Russia-Ukraine war live: Moscow buying Starlink ‘in Arab countries’ to use on battlefield, Ukraine says

2 weeks ago 22

Elon Musk-owned service has been vital to Kyiv’s battlefield communications but Ukrainian officials say Russian forces are also increasingly relying on it

Good morning and welcome to the Ukraine live blog. We start with news that Russian forces are buying Starlink satellite internet terminals in “Arab countries” for use on the battlefield, Ukraine’s military spy agency has said.

The Elon Musk-owned service has been vital to Kyiv’s battlefield communications, but Ukrainian officials have said Russian forces are also increasingly relying on it during their nearly two-year-old invasion, Reuters reported.

Russia has hit Kyiv with what was probably a hypersonic Zircon missile, its first use in the nearly two-year-old war, a Ukrainian research institute has said. The Zircon has a range of 1,000km (625 miles) and travels at nine times the speed of sound, according to Russia. The Kyiv Scientific Research Institute for Forensic Examinations said pieces of debris that matched Zircon components were found after a strike on 7 February.

Russia said it completed testing of the Zircon missile in June 2022, and Vladimir Putin described it as part of a new generation of unrivalled arms systems. Russia has also attacked Ukraine with the Kinzhal hypersonic missile – which turned out to be a ground-launched ballistic missile dropped from a plane. It was supposed to be unstoppable, but Ukrainian troops have regularly shot them down with Patriot missiles.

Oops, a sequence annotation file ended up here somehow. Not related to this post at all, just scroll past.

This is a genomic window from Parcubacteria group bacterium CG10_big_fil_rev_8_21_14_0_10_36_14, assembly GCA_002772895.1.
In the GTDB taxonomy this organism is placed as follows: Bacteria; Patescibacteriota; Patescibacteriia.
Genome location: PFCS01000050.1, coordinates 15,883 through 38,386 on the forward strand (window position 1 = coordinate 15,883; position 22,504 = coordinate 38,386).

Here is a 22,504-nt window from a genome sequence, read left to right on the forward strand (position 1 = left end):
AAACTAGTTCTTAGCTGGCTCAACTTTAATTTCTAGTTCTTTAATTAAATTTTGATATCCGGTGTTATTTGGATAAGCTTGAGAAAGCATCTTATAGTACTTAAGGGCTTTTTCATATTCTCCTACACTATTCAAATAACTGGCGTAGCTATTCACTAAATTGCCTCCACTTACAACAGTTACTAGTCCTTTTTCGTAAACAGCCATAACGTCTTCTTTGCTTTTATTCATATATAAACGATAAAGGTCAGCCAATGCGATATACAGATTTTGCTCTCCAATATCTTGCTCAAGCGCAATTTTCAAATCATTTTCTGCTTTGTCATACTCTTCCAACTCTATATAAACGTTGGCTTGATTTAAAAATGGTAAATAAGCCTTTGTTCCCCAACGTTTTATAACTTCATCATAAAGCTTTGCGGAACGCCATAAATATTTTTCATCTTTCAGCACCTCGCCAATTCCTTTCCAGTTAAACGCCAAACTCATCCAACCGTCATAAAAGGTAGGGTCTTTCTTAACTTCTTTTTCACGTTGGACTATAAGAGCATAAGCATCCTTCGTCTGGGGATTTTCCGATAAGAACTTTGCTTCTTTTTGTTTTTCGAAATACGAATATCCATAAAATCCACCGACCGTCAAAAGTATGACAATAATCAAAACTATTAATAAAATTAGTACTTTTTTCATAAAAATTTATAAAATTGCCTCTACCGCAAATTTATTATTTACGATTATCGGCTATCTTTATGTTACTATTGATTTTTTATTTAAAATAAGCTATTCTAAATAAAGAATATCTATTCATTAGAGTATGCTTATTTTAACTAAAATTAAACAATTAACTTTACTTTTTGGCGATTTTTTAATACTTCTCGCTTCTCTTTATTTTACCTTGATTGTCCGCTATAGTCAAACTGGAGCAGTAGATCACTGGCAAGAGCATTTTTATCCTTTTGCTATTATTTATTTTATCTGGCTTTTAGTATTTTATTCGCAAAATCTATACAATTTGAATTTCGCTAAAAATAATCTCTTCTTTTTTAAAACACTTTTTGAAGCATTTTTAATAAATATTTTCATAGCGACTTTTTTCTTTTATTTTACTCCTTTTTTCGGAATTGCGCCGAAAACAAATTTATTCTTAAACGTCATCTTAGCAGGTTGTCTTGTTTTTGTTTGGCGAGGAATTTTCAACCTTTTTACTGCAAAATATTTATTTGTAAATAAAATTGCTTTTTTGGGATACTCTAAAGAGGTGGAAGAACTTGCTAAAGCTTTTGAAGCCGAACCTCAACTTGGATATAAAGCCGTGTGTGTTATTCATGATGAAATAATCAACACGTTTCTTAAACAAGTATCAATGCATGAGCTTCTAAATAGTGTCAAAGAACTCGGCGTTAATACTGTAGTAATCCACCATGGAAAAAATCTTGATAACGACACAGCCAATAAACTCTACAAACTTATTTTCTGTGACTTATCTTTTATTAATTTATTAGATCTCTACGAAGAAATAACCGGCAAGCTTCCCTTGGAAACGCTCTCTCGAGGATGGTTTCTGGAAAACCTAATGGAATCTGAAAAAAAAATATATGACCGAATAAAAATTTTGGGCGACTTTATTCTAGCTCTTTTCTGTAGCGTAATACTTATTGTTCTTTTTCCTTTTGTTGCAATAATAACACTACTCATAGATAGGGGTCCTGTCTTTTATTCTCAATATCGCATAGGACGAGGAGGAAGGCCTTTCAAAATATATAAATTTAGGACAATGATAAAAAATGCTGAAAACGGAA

Ukraine’s air force said Russia launched a missile and drone attack on Monday on the central city of Dnipro and the mayor said infrastructure had been hit. Suspilne public television quoted the water authority as saying power cuts had closed a pumping station and supplies were cut to certain districts.

A major Moscow-based online network has been spreading pro-Russian Ukraine war propaganda and disinformation in western Europe, French military and cybersecurity experts say. France’s Vignium agency, which works against foreign entities trying to sway public opinion, says the network, dubbed Portal Kombat, has operated at least 193 sites disseminating pro-Russian propaganda defending the invasion of Ukraine and criticising the government in Kyiv.

Hundreds of mourners on Monday attended the funeral of a family of five, including three small children, burned to death in a Russian drone attack in the north-eastern Ukrainian city of Kharkiv. Russian drones struck a fuel depot on Friday evening, triggering fires that engulfed an entire street, including the house in which the Putyatina family lived. An elderly couple died in the same street. More than 50 people were injured and 15 homes burned down.

Volodymyr Zelenskiy, Ukraine’s president, is planning a tour of western European capitals to lobby for aid for Ukraine around this week’s Munich security conference, Bloomberg News has reported.

The EU has adopted a law to set aside windfall profits made on about €300bn in frozen Russian central bank assets, in a first concrete step towards using the money to finance the reconstruction of Ukraine. The EU and G7 have been debating for over a year if and how the funds can be used.

After Vladimir Putin gave US interviewer Tucker Carlson his exhaustive version of Russia’s historical glory, a Mongolian leader has trolled Vladimir Putin over the size of defunct Eurasian empires. “After Putin’s talk. I found Mongolian historic map. Don’t worry. We are a peaceful and free nation,” wrote Tsakhia Elbegdorj, former Mongolian president, on Twitter/X. Elbegdorj, who was previously also Mongolian prime minister, is an international figure and was a leader in Monglia’s 1990 democratic revolution ending communist rule.

Russia on Monday imposed sanctions on 18 British citizens for what Moscow said was demonising Russia and escalating the war in Ukraine. Russia imposed what it called personal sanctions against deputy defence minister James Cartlidge, and a number of other officials and academics including historians Orlando Figes and Norman Davies and Russia specialist James Sherr.

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